The northernmost limit was the Indian Institute of Science in the Malleshwaram area; in the south, the limit was defined by the aptly called the South End in Basavanagudi. In the eastern part it was the Wilson Garden area and the Mental Hospital (the present NIMHANS). Mysore Road provided the south-western borders of the town. Suburbs like Jayanagar were beginning to be populated. From the south to the north, the city’s span was about 10 kilometers.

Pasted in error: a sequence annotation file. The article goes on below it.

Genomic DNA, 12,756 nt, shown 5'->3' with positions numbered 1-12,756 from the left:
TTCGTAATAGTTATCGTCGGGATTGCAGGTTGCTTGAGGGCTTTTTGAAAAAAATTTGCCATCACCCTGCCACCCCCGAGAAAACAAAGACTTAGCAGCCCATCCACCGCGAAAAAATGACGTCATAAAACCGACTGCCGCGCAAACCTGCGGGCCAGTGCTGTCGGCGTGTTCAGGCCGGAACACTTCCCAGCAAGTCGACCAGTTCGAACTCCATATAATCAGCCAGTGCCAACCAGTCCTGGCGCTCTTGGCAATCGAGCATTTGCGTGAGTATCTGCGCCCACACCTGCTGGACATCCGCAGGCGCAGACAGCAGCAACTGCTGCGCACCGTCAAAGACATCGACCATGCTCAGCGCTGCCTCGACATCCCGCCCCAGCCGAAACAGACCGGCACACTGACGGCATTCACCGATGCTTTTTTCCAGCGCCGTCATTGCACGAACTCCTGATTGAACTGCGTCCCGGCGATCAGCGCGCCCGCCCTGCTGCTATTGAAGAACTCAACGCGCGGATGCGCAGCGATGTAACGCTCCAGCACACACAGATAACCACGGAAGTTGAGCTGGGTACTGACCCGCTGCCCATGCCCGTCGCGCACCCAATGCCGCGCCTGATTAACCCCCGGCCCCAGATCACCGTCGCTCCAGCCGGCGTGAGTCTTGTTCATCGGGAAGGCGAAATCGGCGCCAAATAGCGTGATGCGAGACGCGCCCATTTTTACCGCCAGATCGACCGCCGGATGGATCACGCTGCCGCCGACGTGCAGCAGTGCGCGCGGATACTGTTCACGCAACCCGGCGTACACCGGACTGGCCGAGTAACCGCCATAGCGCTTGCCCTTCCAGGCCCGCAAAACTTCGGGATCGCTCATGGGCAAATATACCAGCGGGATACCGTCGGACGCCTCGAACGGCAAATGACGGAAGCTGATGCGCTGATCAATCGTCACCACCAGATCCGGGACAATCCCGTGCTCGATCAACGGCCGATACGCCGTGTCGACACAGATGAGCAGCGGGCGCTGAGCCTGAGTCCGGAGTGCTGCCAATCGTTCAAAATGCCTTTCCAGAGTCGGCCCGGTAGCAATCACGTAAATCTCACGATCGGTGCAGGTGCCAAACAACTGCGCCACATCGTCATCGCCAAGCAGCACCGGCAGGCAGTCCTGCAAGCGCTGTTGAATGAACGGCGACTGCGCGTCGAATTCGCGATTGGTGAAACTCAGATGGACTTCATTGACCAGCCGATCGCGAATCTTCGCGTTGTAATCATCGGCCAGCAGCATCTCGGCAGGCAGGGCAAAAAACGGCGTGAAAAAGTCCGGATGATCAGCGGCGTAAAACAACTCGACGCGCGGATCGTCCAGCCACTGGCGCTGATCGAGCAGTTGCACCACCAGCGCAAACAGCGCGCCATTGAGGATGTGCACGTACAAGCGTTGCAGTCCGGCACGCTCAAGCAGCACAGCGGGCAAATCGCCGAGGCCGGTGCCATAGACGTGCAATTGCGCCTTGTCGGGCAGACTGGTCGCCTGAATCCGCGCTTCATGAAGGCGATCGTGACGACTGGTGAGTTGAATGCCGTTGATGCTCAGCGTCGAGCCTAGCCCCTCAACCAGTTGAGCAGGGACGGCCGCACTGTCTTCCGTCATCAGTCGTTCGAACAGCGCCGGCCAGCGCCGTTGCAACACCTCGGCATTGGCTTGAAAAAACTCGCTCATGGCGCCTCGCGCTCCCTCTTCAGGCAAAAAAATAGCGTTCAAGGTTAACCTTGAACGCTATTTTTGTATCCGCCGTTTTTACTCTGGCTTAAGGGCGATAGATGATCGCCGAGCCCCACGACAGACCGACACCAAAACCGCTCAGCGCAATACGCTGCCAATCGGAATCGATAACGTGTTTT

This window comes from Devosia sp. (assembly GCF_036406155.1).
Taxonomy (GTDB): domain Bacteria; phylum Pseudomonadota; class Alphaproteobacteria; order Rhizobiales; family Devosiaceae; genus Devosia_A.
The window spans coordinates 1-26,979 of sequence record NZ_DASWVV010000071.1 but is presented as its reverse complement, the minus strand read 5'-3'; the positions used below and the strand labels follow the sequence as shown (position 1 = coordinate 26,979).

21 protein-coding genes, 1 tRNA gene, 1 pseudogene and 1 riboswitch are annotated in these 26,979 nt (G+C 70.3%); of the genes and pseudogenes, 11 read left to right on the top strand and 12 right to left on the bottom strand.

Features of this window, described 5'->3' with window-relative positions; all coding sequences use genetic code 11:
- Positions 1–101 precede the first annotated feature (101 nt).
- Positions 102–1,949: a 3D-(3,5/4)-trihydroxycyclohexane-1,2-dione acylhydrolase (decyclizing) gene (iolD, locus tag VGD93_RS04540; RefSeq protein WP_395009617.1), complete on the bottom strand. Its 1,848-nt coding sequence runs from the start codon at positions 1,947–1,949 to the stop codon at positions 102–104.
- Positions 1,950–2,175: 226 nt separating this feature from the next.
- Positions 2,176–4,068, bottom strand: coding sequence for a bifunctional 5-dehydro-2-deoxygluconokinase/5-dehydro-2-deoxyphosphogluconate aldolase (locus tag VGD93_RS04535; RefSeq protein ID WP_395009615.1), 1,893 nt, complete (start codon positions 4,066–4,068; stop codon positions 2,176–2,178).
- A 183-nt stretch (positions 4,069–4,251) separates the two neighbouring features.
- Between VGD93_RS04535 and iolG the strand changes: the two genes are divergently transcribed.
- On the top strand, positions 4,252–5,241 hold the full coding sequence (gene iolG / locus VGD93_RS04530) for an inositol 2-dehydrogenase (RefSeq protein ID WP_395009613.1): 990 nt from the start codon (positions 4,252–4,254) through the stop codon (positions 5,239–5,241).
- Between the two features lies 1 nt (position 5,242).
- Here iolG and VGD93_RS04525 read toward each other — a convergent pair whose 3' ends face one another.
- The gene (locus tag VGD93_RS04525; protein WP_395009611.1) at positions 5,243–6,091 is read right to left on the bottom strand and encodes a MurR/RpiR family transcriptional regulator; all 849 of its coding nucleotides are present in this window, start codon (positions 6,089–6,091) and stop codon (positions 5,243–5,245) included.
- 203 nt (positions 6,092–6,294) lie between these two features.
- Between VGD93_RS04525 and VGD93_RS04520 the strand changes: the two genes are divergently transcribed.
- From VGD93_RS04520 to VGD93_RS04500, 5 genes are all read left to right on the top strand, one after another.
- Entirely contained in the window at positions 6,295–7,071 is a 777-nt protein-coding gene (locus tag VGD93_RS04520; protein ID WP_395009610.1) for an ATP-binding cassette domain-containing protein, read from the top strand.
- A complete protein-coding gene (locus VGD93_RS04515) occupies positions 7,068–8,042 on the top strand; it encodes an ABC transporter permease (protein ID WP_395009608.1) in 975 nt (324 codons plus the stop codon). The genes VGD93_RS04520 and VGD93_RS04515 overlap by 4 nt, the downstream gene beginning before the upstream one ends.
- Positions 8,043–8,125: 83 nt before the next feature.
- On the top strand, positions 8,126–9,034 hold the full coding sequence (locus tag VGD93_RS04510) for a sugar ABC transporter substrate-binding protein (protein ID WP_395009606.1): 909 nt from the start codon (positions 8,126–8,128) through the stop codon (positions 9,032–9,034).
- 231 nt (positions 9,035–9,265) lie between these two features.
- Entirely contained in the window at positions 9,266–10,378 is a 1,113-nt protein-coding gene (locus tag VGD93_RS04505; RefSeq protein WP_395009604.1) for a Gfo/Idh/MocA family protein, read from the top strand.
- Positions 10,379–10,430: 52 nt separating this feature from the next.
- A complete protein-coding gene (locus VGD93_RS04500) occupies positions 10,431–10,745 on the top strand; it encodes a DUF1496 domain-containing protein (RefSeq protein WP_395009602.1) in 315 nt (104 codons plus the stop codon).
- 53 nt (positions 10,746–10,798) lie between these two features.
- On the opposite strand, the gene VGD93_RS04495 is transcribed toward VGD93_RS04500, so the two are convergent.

Some other things have not changed much. South Parade (the present MG Road) was even then the most sought after destination of most college students. We also used to call it Cant, the cantonment area. One would never advertise it at home since the name meant the den of sin for some older people. Since we had yet to acquire our vices, what attracted us to South Parade were the English movie theatres. The Parade Cafe (the present Koshys) was very popular even then. I remember that one of our classmates in college started frequenting Cant very often, so as to learn to use fork and knife as a preparation to go abroad! Kannada was rarely spoken in the Cant area. We would try our English with waiters etc who themselves were not necessarily comfortable with the language.